How to Tell If You’re Losing Your Mojo
A version of this article first appeared at Inc.com.
We’ve already seen the difference to an organization between hitting a bump in the road, and coming to the end of the road. Obviously, it’s near-impossible to avoid the first, and vitally important to avoid the second — to prevent the beginnings of a decline into irrelevance and ultimate demise.
When a business loses it’s way and starts to decline, irrespective of size or age, the core reason is almost always some version of numbness.
Numbness to the customer, numbness to change, numbness to feedback: any or all of these are usually lurking in the not-yet-obviously-failing company, the usual suspects, silently spreading a lukewarm, sometimes comfortable rigor mortis through the skeleton and organs of the company. First, perhaps, it happens in the fingers and toes (interaction with the customer), now, slowly still, appearing in the arms and legs (supply chain, in and out), then, perhaps a little faster, spreading to the heart and the brain (vision and leadership).
How can this happen to once proud, once vibrant companies? How can a business be the passionate expression of a vibrant vision one day, and a zombie-like husk, a pale comparison of its more successful competitors, the next?
Well, the main answer is that it doesn’t. Happen in a day, that is. Businesses don’t (generally) suffer the kind of blunt trauma incident that might put a human into a coma instantaneously.
Instead, in a business, the numbness starts quietly, unannounced, almost certainly unrecognized, in a small backwater, somewhere far from oversight. Then it grows–as institutional numbness always will (it being a parasite of bureaucracy, which drives out initiative, creativity and risk-taking), quietly coursing through the veins of the organization. It finally chokes the heart and shuts down the brain, leaving a shell of a business that cannot innovate, cannot compete, and is destined to die.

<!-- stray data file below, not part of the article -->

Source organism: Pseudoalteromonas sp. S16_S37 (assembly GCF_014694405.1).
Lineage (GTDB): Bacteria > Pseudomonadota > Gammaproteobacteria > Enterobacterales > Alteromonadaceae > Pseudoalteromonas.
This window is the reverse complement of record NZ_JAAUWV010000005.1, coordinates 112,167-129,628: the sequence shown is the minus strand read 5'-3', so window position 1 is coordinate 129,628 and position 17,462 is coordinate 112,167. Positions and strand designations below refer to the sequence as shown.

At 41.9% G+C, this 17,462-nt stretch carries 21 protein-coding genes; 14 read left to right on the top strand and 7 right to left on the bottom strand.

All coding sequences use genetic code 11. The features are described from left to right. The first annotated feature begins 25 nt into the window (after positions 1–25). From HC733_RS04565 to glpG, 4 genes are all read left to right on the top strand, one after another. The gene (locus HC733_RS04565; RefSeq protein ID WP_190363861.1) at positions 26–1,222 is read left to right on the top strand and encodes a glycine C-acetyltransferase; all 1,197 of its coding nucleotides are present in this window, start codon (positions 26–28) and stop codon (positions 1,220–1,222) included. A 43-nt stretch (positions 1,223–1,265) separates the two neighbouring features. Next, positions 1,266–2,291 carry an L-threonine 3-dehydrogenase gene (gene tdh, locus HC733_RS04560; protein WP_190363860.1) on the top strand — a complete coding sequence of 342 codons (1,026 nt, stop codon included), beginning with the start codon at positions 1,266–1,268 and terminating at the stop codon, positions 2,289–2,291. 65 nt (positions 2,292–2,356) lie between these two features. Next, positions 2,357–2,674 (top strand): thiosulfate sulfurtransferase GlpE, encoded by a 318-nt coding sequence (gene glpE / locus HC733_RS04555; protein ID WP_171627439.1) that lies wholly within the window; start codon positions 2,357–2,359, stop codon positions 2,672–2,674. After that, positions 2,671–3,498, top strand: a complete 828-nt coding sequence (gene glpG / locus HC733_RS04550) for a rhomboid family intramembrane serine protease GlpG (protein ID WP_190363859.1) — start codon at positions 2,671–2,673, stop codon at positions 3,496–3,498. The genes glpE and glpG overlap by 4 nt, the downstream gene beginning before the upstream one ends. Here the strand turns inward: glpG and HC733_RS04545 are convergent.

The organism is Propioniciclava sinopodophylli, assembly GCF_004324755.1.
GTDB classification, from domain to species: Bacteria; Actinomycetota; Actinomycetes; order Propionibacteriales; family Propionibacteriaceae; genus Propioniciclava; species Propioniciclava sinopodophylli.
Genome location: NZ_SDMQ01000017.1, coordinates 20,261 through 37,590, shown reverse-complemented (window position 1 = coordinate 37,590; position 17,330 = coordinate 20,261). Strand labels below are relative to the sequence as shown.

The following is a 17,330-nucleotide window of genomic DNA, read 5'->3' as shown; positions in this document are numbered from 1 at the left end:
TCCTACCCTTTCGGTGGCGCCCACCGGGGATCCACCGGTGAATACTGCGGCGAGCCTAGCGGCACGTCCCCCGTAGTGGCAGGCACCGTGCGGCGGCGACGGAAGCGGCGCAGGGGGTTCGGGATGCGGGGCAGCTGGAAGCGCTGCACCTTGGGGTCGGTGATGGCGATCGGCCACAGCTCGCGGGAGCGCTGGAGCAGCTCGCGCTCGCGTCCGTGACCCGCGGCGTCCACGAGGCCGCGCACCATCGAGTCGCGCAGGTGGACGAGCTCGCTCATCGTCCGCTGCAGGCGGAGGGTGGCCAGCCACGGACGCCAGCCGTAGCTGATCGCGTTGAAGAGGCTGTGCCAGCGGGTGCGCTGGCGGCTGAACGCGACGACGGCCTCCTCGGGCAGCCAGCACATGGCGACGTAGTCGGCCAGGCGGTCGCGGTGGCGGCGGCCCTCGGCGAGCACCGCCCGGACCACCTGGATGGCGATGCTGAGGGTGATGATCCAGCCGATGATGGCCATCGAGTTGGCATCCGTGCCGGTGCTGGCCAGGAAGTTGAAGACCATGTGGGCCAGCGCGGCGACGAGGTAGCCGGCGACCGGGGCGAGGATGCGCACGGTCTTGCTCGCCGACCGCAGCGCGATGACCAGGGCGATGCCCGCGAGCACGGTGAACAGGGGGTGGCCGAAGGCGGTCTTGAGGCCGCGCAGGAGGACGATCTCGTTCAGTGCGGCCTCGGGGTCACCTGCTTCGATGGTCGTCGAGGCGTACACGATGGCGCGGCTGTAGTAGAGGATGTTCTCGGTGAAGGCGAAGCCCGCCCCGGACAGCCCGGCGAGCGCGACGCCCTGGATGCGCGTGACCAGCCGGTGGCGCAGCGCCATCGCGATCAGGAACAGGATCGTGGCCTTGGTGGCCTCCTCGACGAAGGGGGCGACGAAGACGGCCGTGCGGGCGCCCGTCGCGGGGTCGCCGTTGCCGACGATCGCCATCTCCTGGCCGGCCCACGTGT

This process can take a lifetime (literally), or a generation, or a decade. My observation is that generally, eighty percent of the damage is done over a 3-5 year period – a short time, relatively speaking, but still glacially slow enough for the process to go unnoticed until the damage is almost irreversible.
How do you guard against numbness happening in your business? Here are the three most common indicators that you might be losing your mojo–for good:
1. Lack of a challenge function. One of the first things that accelerates the growth of numbness in an organization is the squashing of any serious internal challenge function. If key visionaries leave, either of their own volition or because they’re pushed, it’s never a good sign.
Take a look around. Increasingly surrounded by yes-men (or women)? Rarely challenged on anything significant? You’re probably on your way to Treadmill.
2. Putzing with the data. Organizations on the decline rarely admit it. Call it self-denial or post-rationalization, either way, its so rare to hear a mea culpa from a dying organization that it’s news when it happens.
Find yourself re-cutting data to make it look closer to what you projected? Grabbing at statistical straws as evidence that you were right? Arguing in the face of overwhelming quantitative evidence? Or worse, bullying or manipulating people not to present that evidence in the first place? If you do any of these–or you see your senior colleagues doing so–then chances are you’re in terminal decline.
3. Growth of “compliance”. Is it more important that your website is HTML 5 compliant than it be a marvelous experience for your web visitors? Do new customers have to fill in seven pages of paperwork, just to give you money and do business with you? Are your suppliers forced to jump through hoops before their products and services, your life-blood, after all, arrives in your loading bay or conference room?
Yes, every organization needs systems and processes to scale, but no, having a rigid, pervasive compliance culture isn’t a necessary side-effect. Look around– apart from those areas where you don’t want to break the law (financial fraud, product quality, for example) if your compliance police are in charge, you’re in trouble.